Friday, January 29, 2010

so why was she in court?

"If you have a body...then it has to be tested in court."

That's what Anne Widdecombe said on TV earlier this week on another subject, but it provides a perfect answer to the question Caroline Gammell posed in the Telegraph: Why was Kay Gilderdale in court charged with attempted murder?

A month after the Director of Public Prosecutions issued guidelines on assisted suicide that SPUC said "legally downgrade the right to life of disabled or terminally-ill people", Kay Gilderdaleread why protection against assisted suicide must stay on John Smreaton's blog's daughter Lynn - who had chronic myalgic encepalopathy (ME or chronic fatigue syndrome - took an overdose of her prescribed morphine, at which point Gilderdale mater then fed her sleeping-pills and antidepressants and injected air into her veins. She was cleared by a jury on Monday 25 January.

My first reaction to the headline was to wonder why the woman might not be in court for attempted murder at least, but it was interesting to read on and find out that a spokesman for another mother who had killed her child shortly beforehand commented: "Frances’s conviction and sentence were wrong and for this lady it seems they have got it right".

The lady in question is Frances Inglis, who is also referenced in the Guardian's treatment of the Mrs Gildpolice pic of Frances Inglis - click to read how jurors were heckled in courterdale, where we learn that Mrs Inglis bought two grams of heroin from dealers and injected her son with it.

The Disability Matters blog, however, fleshes out some details about what happened after Inglis' son, became brain-damaged after either falling out of or jumping from the ambulance that had come for him after he'd been in a fight:
Frances Inglis...immediately became obsessed with ending his life, repeatedly making the case to anyone who would listen that she did not think any treatment was in her son's best interest. She visited her son almost constantly and was described by Thomas’ brother, Alexander, as "obsessive and negative."

Only 10 days after the accident, Inglis decided that she had to “put her son out of his misery.” So she injected him with a lethal dose of morphine. While Thomas was successfully resuscitated, he had been without oxygen long enough that his brain damage was much worse...Out on bail, a condition of which was that she go nowhere near Thomas, she disguised herself as Thomas' aunt, fooled the nurses, and injected Thomas with a fatal dose of heroin.
Two grams of heroin is a prodigious amount but, even if only a quarter-pure, it would be a massive overdose. One only hopes that the material with which the heroin was "cut" - and cut it certainly was, as she bought it from dealers - wasn't medically active click here if you're having problems with heroinand didn't cause any seizures as the boy passed away.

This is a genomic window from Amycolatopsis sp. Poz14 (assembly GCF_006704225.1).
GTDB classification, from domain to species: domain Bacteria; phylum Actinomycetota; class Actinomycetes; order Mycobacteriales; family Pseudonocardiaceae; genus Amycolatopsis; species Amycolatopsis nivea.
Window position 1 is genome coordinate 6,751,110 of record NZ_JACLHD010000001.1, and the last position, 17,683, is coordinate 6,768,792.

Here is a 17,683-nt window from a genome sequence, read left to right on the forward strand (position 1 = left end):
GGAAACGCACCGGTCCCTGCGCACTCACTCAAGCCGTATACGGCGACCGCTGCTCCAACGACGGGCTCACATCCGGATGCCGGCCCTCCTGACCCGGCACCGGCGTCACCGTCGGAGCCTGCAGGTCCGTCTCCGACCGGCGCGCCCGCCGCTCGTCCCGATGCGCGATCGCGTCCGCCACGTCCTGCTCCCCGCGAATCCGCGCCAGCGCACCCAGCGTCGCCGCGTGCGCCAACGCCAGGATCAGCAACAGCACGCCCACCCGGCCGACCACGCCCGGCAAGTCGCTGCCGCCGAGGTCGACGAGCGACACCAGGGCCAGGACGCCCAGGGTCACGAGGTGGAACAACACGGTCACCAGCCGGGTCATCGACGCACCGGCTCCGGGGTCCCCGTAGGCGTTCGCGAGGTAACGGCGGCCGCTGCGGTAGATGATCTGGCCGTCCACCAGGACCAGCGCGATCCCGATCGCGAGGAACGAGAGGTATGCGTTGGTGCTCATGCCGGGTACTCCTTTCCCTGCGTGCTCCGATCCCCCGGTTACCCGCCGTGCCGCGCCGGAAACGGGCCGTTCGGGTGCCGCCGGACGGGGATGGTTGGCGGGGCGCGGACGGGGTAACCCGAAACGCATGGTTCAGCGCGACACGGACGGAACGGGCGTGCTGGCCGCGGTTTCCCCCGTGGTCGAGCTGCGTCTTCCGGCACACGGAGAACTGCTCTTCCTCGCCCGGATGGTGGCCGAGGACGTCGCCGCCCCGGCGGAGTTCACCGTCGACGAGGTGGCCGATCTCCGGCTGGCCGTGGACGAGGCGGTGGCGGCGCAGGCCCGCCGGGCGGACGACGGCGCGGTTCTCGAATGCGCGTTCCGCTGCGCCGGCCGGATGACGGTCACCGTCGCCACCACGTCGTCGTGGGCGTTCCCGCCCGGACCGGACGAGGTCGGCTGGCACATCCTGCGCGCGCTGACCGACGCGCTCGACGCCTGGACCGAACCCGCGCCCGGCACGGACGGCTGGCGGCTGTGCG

Pro-euthanasia campaigners would reply that if physician-assisted suicide were legal, Thomas would have been given pharmaceutical diamorphine (heroin), but, given the material above, it's by no means certain that a doctor would have considered Thomas eligible - although in a chilling caveat, Richard Normington quotes Dr Reginaclick to read Doctors who Kill by Regina Dwyer on the New York Times site Dwyer's conclusion to a New York Times article on doctors who kill:
In the end, we doctors are no different than the rest of you. We probably turn killer less often than most other occupations. But our ranks have and will always include the deeply flawed, the greedy, the delusional, bunglers, rationalizers and just plain sociopaths - like every other population.
But the issue isn't doctor-assisted suicide, as opposed as I am to that. It's how we prevent, in some cases, abuse of the effective power that members of the above categories have to kill the sick relative of their choice, and in others - given assisted-suicide supporter Jamie Dettmer's assertion that Mrs. Gilderdale had sought to dissuade her bedridden daughter, Lynn, from wanting to end [her] life - people wracked by pain and despair and in crisis from unintentionally applying emotional blackmail upon their loved ones to act with lethal effect upon them.

James Stewart as Buttons: click for an analysis of the sad clown in cultureI'm sure Kay Gilderdale and Frances Inglis are, possibly in different ways, occupying somewhere resembling hell right now. Cecil B De Mille, for example, in his 1952 The Greatest Show on Earth, presented a visual interpretation of a self-assumed mark of Cain in Buttons the Clown's smiley face perpetually masking the lugubrious demeanour of somebody who has "killed the thing he loved".

That's why killing sick or disabled people, although it has always happened, has always been fenced in by a taboo which the Establishment is dismantling to all of our peril.

And, for all the guidelines revolving around assisted suicide and living wills, that's why Kay Gilderdale was in court charged with attempted murder.


  1. According to the book Papua New Guinea, one of the tribal chiefs boasted about how he'd put his aging parents out of their misery, and what a good son he was, for honoring their remains with a place in his household. 'course, they were also proud cannibals....

  2. Wow - that sort of compassion I can do without!

  3. Mrs Inglis not only KILLED HER CHILD but caused more suffering for him. This is, without question, horrific. I have known people to talk of lethal morphine doses, sleeping pills and the like, but YOUR CHILD?! HEROINE?! We are a barbaric people, are we not?

  4. Agree wholeheartedly, Linda. There's a deeper pathology than misplaced compassion here: I suppose we loose the gates around our inner dragons at our own - and everybody else's - risk.


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